At the moment, the room was open and airy like the conservatory, but there were VR monitors all over. There were three separate fighting areas. Two had mats, one was the solid floor. Every known weapon she’d ever seen or heard of was in racks that lined one wall. He had a firing range at one end. An archery range next to that, that was also equipped with targets for other throwing weapons. Different kinds of punching bags, dummies, and speed bags…
She couldn’t even take it all in.
Sumi gave him a dead stare. “Is there any piece of exercise equipment you don’t own?”
“How you think I stay so sexy?” He winked at her.
She laughed at his teasing tone. Yet he was right. The male was lickably hot. And she could easily imagine him in here with his friends as they trained.
“We’ll be using the Splatterdome,” Fadima said as she began stripping her clothes off to expose the skintight workout suit underneath. “Or ring, as it’s best known.” She grabbed a long staff and headed for the unpadded fighting area.
Sumi stripped down to her League undergarments. Dancer handed her a staff similar to the one his cousin had chosen. As she reached for it, Fain joined them.
“You need fuel to fight.” Fain handed her sausage muffins.
“Thank you.” Smiling, she took the small plate from his hand and ate the muffins while Dancer and his cousin explained the rules of her coming match.
Which basically had no rules other than kill your opponent honorably.
“You can never strike Dariana’s back,” Fadima warned. “Should you do so, the referees will wound you.”
Her eyes widened. “How so?”
“Depends on where and how hard you strike her. It could be a small penalty where they merely tie one of your limbs down or a larger one that would result in your being stabbed.” Fadima used her staff to illustrate the area on the back of her leg where they might cut her.
Yeah, okay. Sumi didn’t like these rules. Andarions really didn’t play.
“An accidental strike,” Fadima continued, “such as she’s turning, doesn’t count.” She hit her on the shoulder. She handed another staff to Dancer. “Let’s show her, cousin.”
Sumi almost choked on her muffin as the two of them went after each other like they were in a League death match or Andarion ring title fight. Fain handed her water while she watched them in awe.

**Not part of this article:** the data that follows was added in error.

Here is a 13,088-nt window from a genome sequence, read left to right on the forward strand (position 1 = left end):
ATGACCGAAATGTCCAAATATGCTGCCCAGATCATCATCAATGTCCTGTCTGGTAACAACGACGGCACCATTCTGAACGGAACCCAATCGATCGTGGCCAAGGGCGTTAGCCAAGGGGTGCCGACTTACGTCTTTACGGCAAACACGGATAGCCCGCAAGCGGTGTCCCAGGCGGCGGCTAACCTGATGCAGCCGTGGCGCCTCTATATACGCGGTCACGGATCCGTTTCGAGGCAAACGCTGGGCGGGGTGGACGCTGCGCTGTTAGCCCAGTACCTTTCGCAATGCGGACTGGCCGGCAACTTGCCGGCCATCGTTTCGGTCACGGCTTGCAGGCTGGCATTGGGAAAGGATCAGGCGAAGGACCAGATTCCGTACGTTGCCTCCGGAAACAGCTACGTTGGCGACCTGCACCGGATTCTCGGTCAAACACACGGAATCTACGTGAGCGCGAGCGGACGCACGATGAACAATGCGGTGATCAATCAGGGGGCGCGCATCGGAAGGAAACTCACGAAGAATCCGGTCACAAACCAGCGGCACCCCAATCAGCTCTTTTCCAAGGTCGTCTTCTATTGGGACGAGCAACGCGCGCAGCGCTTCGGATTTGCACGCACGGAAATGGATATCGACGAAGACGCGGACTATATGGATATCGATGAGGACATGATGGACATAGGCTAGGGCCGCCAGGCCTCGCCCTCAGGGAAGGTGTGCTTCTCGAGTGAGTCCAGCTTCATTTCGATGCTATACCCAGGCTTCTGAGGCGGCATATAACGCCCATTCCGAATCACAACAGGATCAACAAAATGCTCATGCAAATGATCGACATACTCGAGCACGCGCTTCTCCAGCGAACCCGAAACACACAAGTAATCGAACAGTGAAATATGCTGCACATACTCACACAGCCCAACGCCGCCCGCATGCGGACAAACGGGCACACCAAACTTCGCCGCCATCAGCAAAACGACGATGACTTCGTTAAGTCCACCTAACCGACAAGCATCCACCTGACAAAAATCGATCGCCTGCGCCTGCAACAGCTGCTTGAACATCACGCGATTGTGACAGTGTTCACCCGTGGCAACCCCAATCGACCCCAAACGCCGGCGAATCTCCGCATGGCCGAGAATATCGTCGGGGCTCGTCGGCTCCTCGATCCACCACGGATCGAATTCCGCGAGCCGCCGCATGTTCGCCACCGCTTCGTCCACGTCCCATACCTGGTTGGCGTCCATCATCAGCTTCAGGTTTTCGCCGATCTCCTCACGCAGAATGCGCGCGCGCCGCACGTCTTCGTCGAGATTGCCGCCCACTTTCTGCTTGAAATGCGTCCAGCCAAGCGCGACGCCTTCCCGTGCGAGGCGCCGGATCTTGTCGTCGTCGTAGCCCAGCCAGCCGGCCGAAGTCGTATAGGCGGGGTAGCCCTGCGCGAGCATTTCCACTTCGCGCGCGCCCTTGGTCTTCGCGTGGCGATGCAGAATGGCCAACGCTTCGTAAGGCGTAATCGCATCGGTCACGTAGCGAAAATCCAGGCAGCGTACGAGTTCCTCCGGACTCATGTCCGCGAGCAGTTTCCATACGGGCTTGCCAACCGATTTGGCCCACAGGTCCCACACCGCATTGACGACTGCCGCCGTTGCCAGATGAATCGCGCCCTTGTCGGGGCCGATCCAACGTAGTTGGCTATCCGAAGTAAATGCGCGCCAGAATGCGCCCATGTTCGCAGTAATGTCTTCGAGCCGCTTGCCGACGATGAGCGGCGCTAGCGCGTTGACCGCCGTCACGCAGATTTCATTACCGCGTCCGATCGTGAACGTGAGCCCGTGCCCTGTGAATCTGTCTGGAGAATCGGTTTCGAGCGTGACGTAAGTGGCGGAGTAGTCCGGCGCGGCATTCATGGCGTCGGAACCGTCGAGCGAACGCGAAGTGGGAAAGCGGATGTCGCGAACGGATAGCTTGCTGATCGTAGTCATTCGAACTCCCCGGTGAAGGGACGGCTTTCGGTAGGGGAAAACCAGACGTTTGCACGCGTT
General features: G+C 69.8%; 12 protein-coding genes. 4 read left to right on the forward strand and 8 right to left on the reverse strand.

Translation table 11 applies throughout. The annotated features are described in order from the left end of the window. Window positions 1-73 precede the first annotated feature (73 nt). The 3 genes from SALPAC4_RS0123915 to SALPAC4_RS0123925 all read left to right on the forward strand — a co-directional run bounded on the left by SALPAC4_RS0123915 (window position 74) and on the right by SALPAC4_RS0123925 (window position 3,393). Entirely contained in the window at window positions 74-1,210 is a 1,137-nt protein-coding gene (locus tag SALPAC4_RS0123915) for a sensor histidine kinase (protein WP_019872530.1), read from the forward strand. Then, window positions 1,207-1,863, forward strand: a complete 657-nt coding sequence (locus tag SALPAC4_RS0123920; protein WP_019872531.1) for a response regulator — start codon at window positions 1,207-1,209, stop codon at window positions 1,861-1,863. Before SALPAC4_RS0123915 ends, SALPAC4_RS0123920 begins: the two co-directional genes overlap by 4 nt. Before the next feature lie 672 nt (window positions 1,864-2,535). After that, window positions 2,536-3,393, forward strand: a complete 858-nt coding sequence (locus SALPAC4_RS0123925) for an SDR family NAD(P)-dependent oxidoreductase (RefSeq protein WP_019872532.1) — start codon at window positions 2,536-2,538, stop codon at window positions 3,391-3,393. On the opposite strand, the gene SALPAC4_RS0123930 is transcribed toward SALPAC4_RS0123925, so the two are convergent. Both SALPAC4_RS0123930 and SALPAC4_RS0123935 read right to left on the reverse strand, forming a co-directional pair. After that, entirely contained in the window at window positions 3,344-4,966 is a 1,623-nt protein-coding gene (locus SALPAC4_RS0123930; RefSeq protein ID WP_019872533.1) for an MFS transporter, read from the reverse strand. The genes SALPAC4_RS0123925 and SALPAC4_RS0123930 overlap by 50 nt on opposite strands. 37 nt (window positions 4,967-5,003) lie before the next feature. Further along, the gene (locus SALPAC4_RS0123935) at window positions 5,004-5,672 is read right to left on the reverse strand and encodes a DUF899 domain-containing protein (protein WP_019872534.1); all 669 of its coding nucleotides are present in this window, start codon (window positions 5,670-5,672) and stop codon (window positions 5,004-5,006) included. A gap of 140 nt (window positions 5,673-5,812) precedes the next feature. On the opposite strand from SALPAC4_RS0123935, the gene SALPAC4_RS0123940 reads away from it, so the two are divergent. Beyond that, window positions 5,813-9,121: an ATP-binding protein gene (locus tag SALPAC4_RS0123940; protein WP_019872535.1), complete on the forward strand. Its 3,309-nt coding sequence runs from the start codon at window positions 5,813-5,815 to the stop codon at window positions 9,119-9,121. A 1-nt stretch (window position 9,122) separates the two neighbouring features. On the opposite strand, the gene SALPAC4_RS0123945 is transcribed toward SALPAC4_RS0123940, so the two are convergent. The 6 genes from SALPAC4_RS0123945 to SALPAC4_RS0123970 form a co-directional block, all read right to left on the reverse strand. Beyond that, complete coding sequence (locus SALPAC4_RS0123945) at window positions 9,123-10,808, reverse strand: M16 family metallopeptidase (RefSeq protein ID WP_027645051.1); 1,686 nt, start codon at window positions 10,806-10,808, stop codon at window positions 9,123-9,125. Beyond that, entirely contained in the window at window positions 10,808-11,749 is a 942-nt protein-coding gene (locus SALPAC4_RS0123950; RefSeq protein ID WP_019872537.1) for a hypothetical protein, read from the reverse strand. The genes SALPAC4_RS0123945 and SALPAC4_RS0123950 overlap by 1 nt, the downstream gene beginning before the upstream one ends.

Fadima made a strike at Dancer’s head that would have been lethal had it contacted. Luckily, he caught it and ducked.
“Anything frontal is permitted,” she explained. “The rule is your opponent must see the blow coming either dead on, or peripherally. Those are all legal blows.”
She held her staff up in both hands horizontally. “This is a request for a small time-out, as in you’ve been injured and need the break or sprain set. It only gives you three minutes.”
As she stepped away, Dancer feigned a strike to her shoulder. He looked at Sumi. “If you strike her once she’s requested a break, you will forfeit your weapon.”
He moved to Fadima’s back. “Any hits when she’s faced away from you are the ones you have to avoid.”
Sumi swallowed her food. “I wouldn’t make that strike anyway.”
“Dariana’s a cheating bitch,” Fadima finished for Dancer. “You have to be in control of your strikes and temper at all times so that she doesn’t lure you into making something the ref will misconstrue as a back attack.”
“Ah, gotcha.” Sumi licked her fingers then moved to take the staff from Dancer. “Let’s try this.”
Hauk stepped away, even though it was the last thing he wanted to do. Every instinct inside him wanted to protect Sumi. It was a painful, demanding ache.
But to Sumi’s credit, she was an incredible fighter. She met every one of Fadima’s strikes. Her circular moves were flawless and she had good weight behind her jabs.
“Dang!” she said as she stepped back after striking Fadima’s side. “Andarions are solid. Were you born with a staff in your hand?”
Fadima laughed and glanced to Hauk. “You have your male to blame for my skills. He was forever picking a fight with me. I had to learn to fight him off or stay bruised.”